The next was a play at 22:14 where Buechele reaches his third read in the progression before throwing a flutterball that doesn’t reach his target. This was the only example I found where he was unable to easily fling an accurate pass out and it came when he was trying to quickly hit his 3rd read under pressure.
The last came at the 2:19:20 mark where Buechele made a Favre-esque play and somehow threw a comeback route while being tackle from behind from an arm angle so bizarre that it looks like you’re watching a Madden-glitch where the QB’s arm enters another dimension and then comes back without the ball, which is somehow downfield in the hands of a receiver. I think he was actually trying to fling it out of bounds but regardless of that reality, this was amazing.
As I’ve hinted at with my notation on Buechele’s one poorly thrown ball, Shane has excellent vision that becomes apparent from watching him process a defense over the course of a game. He regularly gets through his reads well, generally makes great decisions with his throws and scrambles, and almost always throws his receivers open or at least doesn’t throw with poor placement that thwarts the receivers’ potential to pick up yards after the catch.
Finally, Shane is still a smaller guy who would get killed if he tried to make it through a full Big 12 season starting this spring. He’s currently listed at 185 and that might be a tad generous. He’s plenty strong, as evidenced by his ability to nail throws into windows down the field, but he was clearly feeling the effects of getting banged around by Mansfield and things will get much worse in the Big 12.
In terms of his skill set and frame, Buechele reminds me a very great deal of Colt McCoy. The “baby-faced assassin” played his redshirt freshman year at 195 and couldn’t quite survive the season, though he was a tad unlucky in that regard. He ended up reaching 210 by his senior year, which allowed him to run the ball more but Colt still had to be protected in order to reach the end of the season.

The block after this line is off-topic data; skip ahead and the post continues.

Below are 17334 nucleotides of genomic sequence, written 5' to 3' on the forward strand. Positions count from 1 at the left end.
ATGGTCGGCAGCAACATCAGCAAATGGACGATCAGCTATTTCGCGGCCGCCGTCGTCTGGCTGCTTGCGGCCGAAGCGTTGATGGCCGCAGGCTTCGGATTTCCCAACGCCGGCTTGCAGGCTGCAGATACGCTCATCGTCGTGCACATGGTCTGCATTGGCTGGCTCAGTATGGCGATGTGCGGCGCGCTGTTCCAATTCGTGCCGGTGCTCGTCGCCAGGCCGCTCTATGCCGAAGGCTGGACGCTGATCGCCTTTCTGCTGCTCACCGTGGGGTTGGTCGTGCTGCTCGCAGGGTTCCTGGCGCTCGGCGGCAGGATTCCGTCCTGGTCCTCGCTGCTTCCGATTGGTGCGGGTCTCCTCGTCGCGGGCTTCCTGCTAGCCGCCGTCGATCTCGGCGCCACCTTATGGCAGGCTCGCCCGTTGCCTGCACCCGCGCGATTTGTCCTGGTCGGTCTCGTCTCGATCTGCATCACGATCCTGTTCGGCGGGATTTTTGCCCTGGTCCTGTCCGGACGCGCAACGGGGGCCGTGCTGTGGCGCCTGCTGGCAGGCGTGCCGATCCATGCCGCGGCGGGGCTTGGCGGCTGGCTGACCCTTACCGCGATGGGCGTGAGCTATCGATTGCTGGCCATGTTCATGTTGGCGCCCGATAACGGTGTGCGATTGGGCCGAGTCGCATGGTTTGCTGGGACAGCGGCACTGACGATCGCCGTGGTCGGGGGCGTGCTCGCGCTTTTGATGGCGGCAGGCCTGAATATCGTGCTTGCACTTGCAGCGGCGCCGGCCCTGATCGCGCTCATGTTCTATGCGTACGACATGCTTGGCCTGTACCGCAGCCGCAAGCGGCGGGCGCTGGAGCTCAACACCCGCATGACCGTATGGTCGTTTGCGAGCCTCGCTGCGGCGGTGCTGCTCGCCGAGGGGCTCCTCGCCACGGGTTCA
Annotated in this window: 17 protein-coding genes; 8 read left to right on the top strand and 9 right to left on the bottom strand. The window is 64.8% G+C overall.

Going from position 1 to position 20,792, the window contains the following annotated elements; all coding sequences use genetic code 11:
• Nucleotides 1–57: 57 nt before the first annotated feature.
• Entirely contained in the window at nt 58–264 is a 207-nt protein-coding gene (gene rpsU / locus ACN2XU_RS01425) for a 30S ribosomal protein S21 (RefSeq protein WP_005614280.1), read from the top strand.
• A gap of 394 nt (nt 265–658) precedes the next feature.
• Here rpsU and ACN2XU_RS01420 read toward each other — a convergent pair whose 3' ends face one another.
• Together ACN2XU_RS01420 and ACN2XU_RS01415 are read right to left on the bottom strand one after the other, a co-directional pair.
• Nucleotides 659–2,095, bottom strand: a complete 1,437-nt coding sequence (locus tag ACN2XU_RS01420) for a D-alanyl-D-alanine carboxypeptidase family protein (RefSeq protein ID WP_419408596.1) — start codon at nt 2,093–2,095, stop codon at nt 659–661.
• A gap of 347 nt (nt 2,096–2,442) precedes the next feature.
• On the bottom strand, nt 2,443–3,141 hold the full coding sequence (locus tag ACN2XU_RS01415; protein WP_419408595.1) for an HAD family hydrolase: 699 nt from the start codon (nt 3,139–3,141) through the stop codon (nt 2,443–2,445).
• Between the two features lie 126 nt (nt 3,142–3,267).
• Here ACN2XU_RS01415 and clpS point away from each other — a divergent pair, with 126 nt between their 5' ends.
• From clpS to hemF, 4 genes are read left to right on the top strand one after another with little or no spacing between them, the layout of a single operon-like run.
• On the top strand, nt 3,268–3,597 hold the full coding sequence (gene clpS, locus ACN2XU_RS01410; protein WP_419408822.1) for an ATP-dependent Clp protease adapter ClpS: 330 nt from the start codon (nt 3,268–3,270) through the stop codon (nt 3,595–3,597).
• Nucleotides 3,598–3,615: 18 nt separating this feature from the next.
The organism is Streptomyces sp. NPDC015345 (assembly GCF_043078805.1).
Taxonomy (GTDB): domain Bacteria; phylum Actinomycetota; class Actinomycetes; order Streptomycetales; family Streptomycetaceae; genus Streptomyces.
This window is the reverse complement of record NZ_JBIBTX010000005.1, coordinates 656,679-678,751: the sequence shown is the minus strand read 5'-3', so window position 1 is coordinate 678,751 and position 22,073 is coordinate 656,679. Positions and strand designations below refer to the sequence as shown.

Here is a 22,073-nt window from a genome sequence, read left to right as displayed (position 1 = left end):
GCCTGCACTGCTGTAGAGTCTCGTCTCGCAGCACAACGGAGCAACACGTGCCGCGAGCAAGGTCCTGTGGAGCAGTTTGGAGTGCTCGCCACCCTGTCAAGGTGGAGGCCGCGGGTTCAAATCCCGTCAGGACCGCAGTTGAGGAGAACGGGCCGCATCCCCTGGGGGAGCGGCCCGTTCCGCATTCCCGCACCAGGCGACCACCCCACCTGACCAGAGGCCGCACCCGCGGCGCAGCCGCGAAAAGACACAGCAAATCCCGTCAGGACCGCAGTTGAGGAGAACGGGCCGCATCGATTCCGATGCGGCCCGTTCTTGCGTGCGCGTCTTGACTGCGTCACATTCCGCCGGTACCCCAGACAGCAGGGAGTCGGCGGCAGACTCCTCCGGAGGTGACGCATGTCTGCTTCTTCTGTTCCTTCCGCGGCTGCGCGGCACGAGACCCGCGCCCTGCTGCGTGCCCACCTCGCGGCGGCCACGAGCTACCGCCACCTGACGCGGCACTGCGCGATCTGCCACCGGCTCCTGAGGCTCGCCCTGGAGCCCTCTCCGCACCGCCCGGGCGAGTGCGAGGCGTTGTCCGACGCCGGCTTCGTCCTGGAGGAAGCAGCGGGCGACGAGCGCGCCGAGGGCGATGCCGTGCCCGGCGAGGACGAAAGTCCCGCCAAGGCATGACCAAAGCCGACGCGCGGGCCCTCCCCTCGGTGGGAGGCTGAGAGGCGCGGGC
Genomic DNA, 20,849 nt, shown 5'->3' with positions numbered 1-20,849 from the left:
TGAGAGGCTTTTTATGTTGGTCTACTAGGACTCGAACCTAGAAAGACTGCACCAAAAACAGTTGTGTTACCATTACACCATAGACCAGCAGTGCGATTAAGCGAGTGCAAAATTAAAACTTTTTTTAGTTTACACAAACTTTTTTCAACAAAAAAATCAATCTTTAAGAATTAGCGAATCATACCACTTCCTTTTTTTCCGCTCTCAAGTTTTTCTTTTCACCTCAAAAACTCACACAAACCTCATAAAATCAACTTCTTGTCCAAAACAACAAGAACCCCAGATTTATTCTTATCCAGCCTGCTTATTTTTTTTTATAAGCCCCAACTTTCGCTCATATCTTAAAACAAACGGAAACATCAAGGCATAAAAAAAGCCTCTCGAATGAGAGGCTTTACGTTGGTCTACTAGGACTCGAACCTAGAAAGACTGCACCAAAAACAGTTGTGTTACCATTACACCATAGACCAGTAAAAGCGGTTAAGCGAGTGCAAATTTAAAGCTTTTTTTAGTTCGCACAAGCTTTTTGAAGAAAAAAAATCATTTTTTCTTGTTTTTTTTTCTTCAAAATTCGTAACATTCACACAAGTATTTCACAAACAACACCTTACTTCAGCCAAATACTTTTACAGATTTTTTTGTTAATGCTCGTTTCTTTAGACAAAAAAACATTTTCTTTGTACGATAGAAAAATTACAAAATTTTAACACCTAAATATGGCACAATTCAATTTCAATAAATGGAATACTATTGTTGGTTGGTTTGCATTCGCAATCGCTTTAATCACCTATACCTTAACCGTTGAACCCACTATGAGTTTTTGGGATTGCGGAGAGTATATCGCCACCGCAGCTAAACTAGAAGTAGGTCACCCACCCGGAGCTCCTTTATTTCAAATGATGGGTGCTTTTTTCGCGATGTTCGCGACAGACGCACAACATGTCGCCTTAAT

In a healthy program, Buechele redshirts or at least sits on the bench in year one and spends a few quality offseasons with Pat Moorer before he’s asked to replicate his scrambling and designed runs at this level of play. Other than his physical stature, where is Buechele in terms of QB development?
Let’s revisit the four levels of QB play again before plotting Buechele on the chart.
Level 1: A QB who is too limited to unlock a complete system of offense:
Current B12 example: Joe Hubener (KSU)
Level 2: A QB who can master a full system of offense.
Current B12 example: Davis Webb (formerly Texas Tech, now Colorado)
Level 3: A QB who is dominant within a system.
Current B12 example: Mason Rudolph (Oklahoma State)
Level 4: A QB who is good within a system but can also consistently create offense outside of what the system creates for him.
Current B12 example: Baker Mayfield (OU)